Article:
In another signal that the Democratic convention is still on track to be largely virtual because of the coronavirus, a top convention official told members of Congress on Thursday not to travel to Wisconsin next month for the already-scaled back gathering.
In an email sent to congressional chiefs of staff and obtained by NBC News, senior adviser for Congressional affairs Chasseny Lewis told Democratic Senate and House offices that members “should not plan to travel to Milwaukee. No delegates will travel to Milwaukee and Caucus and Council meetings will take place virtually.”
The move bolsters Democrats' plans to avoid the kind of crowded convention hall and related events during the event — where former Vice President Joe Biden will accept the party's nomination — that could expose thousands of attendees to the coronavirus in the midst of a surging pandemic.
Katie Peters, the 2020 Democratic National Convention communications director, said in a statement Thursday night that the email sent to congressional offices “reiterates our guidance from several weeks ago that all members of state delegations — including elected leaders — should plan to conduct their official business remotely.”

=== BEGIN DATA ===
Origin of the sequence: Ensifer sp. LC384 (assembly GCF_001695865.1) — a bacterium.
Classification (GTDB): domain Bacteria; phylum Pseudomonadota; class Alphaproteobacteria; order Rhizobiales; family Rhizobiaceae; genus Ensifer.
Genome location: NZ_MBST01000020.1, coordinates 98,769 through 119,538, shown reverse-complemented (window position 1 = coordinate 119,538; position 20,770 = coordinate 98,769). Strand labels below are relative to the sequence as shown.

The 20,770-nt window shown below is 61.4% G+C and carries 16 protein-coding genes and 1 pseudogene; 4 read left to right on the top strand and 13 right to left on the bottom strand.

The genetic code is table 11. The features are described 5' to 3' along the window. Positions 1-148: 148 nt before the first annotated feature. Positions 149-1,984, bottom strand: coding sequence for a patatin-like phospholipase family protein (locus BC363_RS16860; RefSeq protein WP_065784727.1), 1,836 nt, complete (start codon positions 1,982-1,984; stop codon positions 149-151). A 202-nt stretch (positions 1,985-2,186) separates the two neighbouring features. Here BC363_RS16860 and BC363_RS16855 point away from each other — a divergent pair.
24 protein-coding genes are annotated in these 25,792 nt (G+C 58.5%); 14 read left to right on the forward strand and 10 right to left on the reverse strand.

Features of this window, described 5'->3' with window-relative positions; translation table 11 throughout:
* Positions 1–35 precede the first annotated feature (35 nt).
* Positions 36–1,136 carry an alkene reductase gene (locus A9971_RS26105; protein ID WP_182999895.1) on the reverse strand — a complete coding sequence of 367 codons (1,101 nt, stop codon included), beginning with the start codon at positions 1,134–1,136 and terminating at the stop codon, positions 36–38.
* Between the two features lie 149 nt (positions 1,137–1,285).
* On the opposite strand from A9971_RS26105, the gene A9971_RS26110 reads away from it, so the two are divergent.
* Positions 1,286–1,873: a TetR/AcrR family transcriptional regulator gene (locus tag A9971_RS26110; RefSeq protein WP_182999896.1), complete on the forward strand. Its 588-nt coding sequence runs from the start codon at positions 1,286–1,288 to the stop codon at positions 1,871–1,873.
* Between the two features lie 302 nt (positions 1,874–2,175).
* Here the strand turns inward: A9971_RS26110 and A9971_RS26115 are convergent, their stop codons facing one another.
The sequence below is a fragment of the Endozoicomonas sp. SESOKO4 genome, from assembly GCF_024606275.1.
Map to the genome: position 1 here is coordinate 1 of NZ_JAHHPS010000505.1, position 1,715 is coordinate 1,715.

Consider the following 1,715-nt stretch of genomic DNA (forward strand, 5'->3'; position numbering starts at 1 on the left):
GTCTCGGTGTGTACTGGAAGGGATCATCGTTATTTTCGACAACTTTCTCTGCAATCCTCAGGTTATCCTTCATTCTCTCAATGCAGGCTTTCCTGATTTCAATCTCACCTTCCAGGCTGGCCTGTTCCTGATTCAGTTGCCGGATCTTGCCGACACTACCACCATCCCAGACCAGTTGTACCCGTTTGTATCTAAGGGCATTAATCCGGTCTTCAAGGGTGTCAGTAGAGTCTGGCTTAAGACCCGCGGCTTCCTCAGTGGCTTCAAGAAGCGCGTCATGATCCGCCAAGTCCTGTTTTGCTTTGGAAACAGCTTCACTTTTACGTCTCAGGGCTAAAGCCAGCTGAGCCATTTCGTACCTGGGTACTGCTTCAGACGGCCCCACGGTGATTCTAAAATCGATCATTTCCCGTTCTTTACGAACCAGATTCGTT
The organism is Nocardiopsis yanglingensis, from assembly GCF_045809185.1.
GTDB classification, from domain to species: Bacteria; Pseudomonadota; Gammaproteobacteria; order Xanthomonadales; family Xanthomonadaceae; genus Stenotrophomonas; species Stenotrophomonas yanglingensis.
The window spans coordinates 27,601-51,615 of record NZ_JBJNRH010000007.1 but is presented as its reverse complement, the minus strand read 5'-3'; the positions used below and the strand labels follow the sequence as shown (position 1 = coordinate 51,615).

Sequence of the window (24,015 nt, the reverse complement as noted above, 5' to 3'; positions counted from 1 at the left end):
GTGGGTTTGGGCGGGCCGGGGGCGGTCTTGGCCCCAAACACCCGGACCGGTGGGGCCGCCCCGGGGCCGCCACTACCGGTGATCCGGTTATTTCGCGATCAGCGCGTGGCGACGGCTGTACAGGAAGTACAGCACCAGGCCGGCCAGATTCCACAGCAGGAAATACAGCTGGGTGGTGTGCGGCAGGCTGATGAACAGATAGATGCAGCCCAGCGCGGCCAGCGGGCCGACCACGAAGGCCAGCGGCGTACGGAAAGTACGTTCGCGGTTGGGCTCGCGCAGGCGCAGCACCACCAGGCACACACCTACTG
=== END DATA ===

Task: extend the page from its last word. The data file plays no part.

Last month, the Democratic National Committee announced it would move to broadcast virtually from Milwaukee and other remote locations across the country due to coronavirus concerns, leading them to scale back the size of its convention considerably and moving to a smaller venue.
“Ensuring the safety and well-being of everyone involved with the 2020 Democratic National Convention drives every decision we make,” Peters said. “Last week, we sent delegates guidance on how they will vote and we look forward to sharing more details on other opportunities for delegates in the coming weeks.”
The travel discouragement came the same day Republican National Committee Chairwoman Ronna McDaniel wrote a letter to members saying that attendance at its convention in Jacksonville, Florida, next month will be restricted, but not prohibited, as a result of the pandemic. President Donald Trump will deliver his nomination acceptance speech on the final day on August 27.
The RNC plans to use mostly outdoor venues and will limit most events to delegates, she said.
The committee had moved most of the convention from Charlotte, North Carolina, where it faced social districting restrictions, to Florida, where it expected fewer pandemic-related rules.
But Florida has recently experienced record-setting COVID-19 case counts and some Republicans say they won't be attending the convention.